Throughout his childhood, Person remembers hearing as a youth about the bible and that it was kept in a little glass dome atop the piano in the home of one of his relatives while growing up, but the name Nat Turner continued to surface.

“His name kept coming up: Nat Turner,” said Person. “So, moving forward, I was told the bible was kept on top of the piano in a glass dome and everyone would come look at it and say, ‘That’s Nat Turner’s bible’.”

As Person grew older, he started to do extensive research and learned the significance of that little bible and the amazing story of its owner and the connection with his family. Turns out, Lavinia Francis, the woman who was eight months pregnant and eluded Nat Turner and his rebellion, was Person’s great-great grandmother. Person wanted to know more.

“We knew it [the bible] was priceless, but we just thought everyone’s family had something comparable on kind of a local level,” said Person.

Years passed since Person learned the truth about the bible, and questions started to arise from museums around the country: what would happen to this priceless artifact?

Finally, in 2010, the bible was donated to the Smithsonian Institution in Washington D.C. and passed the verification protocol.

Mark Person with Nat Turner’s bible at the Smithsonian.

Person recalls a Dr. Rex Ellis, an official from the Smithsonian, making the trip to Virginia Beach to view the bible. It came down to matching water stains found on the cover to a photograph of the Person family from the 1900s, where the bible is prominently displayed. Once it was determined that this was indeed Nat Turner’s, Dr. Ellis called it “the most exciting thing he has seen since the birth of his children.”

And so, the bible moved once more, this time to the nation’s capital.

“When the exhibit opened, I took the train and I start thinking about Harriet Tubman and the Underground Railroad,” recalls Person. “When I get there, guess whose artifacts are sitting next to the bible? It’s Harriet Tubman’s shawl, given to her by Queen Victoria.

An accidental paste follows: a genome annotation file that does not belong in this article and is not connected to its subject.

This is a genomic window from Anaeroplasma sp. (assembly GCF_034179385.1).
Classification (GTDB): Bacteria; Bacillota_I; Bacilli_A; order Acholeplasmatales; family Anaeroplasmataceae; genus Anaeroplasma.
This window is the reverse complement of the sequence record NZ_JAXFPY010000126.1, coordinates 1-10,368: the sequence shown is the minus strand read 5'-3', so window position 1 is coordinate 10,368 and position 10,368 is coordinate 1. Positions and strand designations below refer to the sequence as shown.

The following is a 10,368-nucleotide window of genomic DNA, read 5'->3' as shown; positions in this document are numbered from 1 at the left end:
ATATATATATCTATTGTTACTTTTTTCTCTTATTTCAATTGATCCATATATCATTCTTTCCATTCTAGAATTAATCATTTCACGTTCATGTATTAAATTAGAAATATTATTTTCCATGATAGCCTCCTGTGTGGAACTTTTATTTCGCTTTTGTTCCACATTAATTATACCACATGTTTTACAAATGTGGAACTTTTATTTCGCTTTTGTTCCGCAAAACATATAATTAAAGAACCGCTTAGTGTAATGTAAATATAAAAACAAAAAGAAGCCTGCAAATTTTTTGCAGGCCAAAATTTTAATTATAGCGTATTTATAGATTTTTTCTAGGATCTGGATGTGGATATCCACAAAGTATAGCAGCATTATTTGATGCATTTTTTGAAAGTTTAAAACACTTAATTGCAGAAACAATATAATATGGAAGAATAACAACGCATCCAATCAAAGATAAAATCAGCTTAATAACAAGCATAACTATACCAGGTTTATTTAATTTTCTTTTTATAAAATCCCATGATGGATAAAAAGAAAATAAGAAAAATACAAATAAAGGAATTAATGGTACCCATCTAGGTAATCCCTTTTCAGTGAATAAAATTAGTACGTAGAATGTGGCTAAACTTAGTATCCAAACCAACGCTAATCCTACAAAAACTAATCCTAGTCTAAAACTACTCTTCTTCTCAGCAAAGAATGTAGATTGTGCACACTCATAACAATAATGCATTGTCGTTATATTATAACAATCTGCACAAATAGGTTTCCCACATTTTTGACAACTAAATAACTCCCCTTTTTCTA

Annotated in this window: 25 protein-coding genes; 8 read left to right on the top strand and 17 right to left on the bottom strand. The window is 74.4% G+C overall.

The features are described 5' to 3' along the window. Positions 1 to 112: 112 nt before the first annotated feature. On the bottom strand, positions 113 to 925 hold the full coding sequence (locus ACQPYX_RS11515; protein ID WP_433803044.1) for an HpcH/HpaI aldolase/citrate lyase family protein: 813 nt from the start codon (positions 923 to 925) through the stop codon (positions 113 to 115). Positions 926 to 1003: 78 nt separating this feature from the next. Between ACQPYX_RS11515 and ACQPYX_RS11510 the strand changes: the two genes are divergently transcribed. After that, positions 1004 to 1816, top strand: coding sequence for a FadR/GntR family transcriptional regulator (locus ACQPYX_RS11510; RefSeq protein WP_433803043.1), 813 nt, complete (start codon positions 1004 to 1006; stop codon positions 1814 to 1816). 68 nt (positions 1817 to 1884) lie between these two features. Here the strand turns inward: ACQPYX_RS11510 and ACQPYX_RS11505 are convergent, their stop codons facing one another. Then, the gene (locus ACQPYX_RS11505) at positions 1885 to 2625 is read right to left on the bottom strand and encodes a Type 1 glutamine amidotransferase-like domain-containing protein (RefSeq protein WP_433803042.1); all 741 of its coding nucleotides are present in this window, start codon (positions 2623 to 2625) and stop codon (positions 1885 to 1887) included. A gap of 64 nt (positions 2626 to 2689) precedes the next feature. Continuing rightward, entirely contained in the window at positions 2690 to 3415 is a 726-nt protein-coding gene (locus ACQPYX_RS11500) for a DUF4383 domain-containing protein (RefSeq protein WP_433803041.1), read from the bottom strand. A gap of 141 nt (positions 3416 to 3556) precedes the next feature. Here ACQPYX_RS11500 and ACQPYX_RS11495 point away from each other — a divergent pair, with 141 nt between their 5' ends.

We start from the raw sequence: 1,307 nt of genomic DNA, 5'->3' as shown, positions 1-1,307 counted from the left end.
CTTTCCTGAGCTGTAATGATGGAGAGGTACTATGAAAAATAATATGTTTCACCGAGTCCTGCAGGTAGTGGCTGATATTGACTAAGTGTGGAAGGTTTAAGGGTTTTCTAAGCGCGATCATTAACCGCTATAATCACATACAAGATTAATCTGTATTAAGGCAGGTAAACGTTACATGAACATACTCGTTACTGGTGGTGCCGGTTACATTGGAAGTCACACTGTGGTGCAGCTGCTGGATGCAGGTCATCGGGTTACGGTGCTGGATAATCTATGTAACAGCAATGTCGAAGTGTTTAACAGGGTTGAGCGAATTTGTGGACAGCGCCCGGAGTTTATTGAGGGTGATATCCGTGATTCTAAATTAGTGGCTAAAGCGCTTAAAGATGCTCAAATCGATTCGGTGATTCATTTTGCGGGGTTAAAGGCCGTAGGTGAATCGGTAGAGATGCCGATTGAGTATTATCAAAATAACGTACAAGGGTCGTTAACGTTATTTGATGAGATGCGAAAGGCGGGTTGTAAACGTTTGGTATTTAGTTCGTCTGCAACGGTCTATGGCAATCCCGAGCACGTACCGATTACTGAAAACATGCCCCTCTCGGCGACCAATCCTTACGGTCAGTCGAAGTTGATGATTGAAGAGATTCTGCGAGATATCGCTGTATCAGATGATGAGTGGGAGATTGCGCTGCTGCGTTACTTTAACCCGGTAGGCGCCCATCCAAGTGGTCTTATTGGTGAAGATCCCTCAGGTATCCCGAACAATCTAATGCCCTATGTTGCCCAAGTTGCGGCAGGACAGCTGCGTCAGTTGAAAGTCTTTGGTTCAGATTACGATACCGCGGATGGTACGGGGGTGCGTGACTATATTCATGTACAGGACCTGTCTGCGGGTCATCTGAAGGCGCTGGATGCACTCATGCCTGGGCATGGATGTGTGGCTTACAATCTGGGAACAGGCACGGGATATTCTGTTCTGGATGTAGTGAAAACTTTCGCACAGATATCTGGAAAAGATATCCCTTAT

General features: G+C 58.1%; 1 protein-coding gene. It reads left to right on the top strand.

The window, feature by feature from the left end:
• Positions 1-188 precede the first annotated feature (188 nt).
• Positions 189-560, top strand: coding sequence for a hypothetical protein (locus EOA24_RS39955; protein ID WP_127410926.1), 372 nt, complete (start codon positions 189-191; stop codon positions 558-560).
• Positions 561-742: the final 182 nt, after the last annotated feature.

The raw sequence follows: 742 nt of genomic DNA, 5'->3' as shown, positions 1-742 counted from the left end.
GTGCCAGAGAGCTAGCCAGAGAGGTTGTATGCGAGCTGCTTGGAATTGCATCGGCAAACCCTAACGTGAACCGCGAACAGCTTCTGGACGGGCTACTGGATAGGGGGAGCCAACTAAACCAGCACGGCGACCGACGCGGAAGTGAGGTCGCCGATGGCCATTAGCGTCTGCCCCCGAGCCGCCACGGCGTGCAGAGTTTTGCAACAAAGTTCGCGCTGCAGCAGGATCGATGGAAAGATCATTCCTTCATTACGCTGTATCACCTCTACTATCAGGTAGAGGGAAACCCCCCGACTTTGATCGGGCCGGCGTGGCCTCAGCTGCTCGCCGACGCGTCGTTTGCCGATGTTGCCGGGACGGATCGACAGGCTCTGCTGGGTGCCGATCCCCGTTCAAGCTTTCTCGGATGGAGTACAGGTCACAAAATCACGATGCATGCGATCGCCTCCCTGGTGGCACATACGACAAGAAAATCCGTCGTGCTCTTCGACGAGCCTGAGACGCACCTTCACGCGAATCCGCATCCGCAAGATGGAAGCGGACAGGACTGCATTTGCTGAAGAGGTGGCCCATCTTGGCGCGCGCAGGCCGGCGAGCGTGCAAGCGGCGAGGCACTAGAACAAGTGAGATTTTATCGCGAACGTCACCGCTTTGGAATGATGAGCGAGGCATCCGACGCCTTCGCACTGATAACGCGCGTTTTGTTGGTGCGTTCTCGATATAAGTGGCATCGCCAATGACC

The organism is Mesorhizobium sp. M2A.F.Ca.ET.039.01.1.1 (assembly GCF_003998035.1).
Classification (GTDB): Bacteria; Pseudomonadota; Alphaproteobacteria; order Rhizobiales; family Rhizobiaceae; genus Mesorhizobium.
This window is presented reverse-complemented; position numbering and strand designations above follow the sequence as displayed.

“To the right, about three feet down, is President Lincoln’s tie coat and hat, so that’s the company this little bible is keeping.”

Nat Turner’s prized possession stayed in the Smithsonian as part of an exhibit named “The Changing of America” from 2012-2014, while Person became the spokesperson on behalf of his family.

Today, the bible sees thousands of visitors each day at the new and renowned Smithsonian National Museum of African American History & Culture and is regarded as one of the centerpieces of the museum. Opening to the public in 2016, the museum “…tells the American story through the lens of African American history and culture.”

Since donating the bible to the museum, Person has been in contact with the descendants of Nat Turner, who affirm that the bible is in the right place. For Person, the joy comes from being able to share such an important piece of history with those who will listen.

“It’s significant,” said Person. “It’s a story to be shared.”

Nat Turner’s bible has been the subject of countless articles and documentaries. Fox Business Channel will run a segment on the bible on Jan. 15 at 9:00 pm EST, during the show, “Strange Inheritance”.